Principal strains and their orientation, determined from in vivo and in situ strains recorded from the lateral cortical surface of the calcaneus of potoroos (a small marsupial) during treadmill exercise and tension applied via the Achilles tendon, were compared with the underlying trabecular architecture and its alignment to test Wolff's "trajectorial theory" of trabecular alignment. In vivo and in situ principal compressive strains (-800 to -2000 mu e) were found to be aligned (mean 161 +/- 7 degrees) close to the preferred alignment (160 degrees) of underlying trabeculae within the calcaneal metaphysis [a second trabecular arcade was closely aligned (70 degrees) with the direction (71 degrees) of principal tensile strain]. This finding represents quantitative verification of Wolff's trajectorial theory of trabecular alignment. These trabecular alignments, as measured by trabecular anisotropy (TbAn, the ratio of horizontal: vertical intercepts), remained unchanged (p > 0.05) after 8 weeks of disuse. However, trabecular bone volume fraction (BV/TV, -35%), trabecular thickness (TbTh, -25%), and trabecular number (TbN, -16%) were reduced for the tenotomized calcaneii relative to their contralateral controls (p < 0.001 to < 0.003). The reduction in trabecular number was associated with a corresponding increase in trabecular spacing (TbSp, +30%). Together, these results suggest that once trabecular alignment is established during growth (along the directions of principal strain during locomotion), it is not altered when functional strains are removed.
The limbs of growing chicks (2-12 wk of age) were subjected to differing conditions of mechanical use to examine the effect of extrinsic loading on bone modeling early in postnatal growth. One group of chicks was subjected to intensive exercise by running on a treadmill 5 days/wk at 60% maximum speed while carrying on their trunk a load equal to 20% of body weight (EXER). In a second group, weight-bearing function was eliminated by sciatic denervation of one hindlimb at 2 wk of age (DNV). A third group grew under sedentary conditions (SED). Comparisons among groups were made on the basis of bone mass and length, cortical cross-sectional area and second moment of area, cortical thickness, longitudinal curvature, and % ash. After normalizing for growth-related differences in body mass among the three groups, we found that exercise led to an overall 16 +/- 13% increase in cortical cross-sectional area and a 26 +/- 21% increase in second moment of area measured at proximal, midshaft, and distal levels of the bone compared with values of SED animals. These increases in cortical geometry corresponded to a 10% increase in total bone mass and were generally established by 8 wk of age (6 wk of training) and maintained to 12 wk of age. When deprived of functional use, the growing bones of DNV animals were reduced in mass (-19%), cortical area (-8 +/- 7%), and second moment of area (-11 +/- 9%) compared with SED animals. DNV tibiotarsi were also significantly shorter (7% at 8 wk and 14% at 12 wk); however, the contralateral load-bearing tibiotarsus of the DNV animals was similarly reduced compared with SED and EXER animals, suggesting a general reduction of growth in the DNV group. Even more pronounced than the reductions in bone mass and area, however, were the loss of normal longitudinal curvature and an increase in the variability of cross-sectional shape and cortical thickness of the DNV tibiotarsi compared with SED and EXER animals.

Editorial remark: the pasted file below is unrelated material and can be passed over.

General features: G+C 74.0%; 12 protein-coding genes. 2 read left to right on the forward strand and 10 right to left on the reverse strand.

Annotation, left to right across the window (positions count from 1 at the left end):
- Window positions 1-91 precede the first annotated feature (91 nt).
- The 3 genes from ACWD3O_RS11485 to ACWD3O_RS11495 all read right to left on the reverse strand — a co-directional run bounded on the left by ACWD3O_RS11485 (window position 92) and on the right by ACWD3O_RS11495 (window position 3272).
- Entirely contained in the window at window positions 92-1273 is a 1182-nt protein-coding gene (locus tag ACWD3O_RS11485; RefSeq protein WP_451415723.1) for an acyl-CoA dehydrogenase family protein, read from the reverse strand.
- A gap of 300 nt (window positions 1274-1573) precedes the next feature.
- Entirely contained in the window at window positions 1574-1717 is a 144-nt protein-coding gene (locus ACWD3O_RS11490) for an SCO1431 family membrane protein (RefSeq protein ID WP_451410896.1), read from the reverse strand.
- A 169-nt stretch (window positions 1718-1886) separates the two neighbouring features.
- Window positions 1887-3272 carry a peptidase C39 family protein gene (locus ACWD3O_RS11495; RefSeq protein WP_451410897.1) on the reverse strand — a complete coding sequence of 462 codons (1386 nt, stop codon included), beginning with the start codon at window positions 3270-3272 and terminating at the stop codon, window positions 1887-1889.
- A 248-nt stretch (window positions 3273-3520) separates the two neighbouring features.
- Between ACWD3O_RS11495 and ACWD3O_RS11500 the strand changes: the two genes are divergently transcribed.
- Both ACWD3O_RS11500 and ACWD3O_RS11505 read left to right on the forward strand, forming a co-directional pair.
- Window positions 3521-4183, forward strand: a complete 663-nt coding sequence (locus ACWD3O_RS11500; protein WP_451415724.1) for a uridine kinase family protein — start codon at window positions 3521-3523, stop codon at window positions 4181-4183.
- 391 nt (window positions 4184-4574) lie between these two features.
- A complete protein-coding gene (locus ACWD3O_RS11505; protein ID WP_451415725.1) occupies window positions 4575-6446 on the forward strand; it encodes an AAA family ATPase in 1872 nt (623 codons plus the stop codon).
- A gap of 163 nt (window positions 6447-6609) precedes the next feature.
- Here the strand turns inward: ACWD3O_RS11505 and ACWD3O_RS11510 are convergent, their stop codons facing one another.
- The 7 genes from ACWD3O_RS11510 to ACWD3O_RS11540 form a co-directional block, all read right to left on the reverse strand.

Bones are believed to alter their shape in response to changes in tissue strains produced by physical activity and the goal of this study is to examine whether modeling responses of a growing bone to changes in physical exercise are adjusted to maintain a uniform distribution of functional strains. We test this idea by comparing in vivo strains recorded in the tibiotarsus of white leghorn chicks during 'intensive' treadmill exercise (60% of maximum speed, carrying a weight equal to 20% body weight on the trunk: 60%/L) with strains that had been recorded previously during 'moderate' treadmill exercise (35% of maximum speed, unloaded: 35%/UNL) at similar bone sites. Our hypothesis is that modeling adjustments of bones subjected to the intensive load-carrying exercise should re-establish strains recorded in the bones subjected to moderate exercise. At each exercise level, the animals were exercised for 5 days per week (2500 loading cycles per day) from 2 to 12 weeks of age. As in the moderate exercise group studied earlier, strains measured at six functionally equivalent sites on the tibiotarsus of the 60%/L group were consistently maintained during growth from 4 to 12 weeks of age. In addition, the pattern of strain recorded at these sites was uniformly maintained over the full range of speeds recorded (from 0.48 to 2.70 m s-1 at 12 weeks of age). Peak strains measured at 4 weeks of age in the load-carrying exercise group were initially elevated by 57% overall compared with peak strains recorded in the moderate exercise group. At 8 weeks of age, strain levels in the 60%/L group differed by only 4% overall compared with those recorded in the 35%/UNL group. The nature of strain (tensile versus compressive) and the orientation of principal strain at corresponding sites were also similar in the two groups. At 12 weeks of age, however, bone strain levels in the 60%/L group were again elevated (47% overall) compared with those recorded in the 35%/UNL group, although the general pattern and orientation of strains remained similar. This finding suggests a transient modeling response of the bone to the onset of exercise training, which was lost during subsequent growth, possibly because the normal pattern of functional strain was not altered significantly by the faster load-carrying exercise.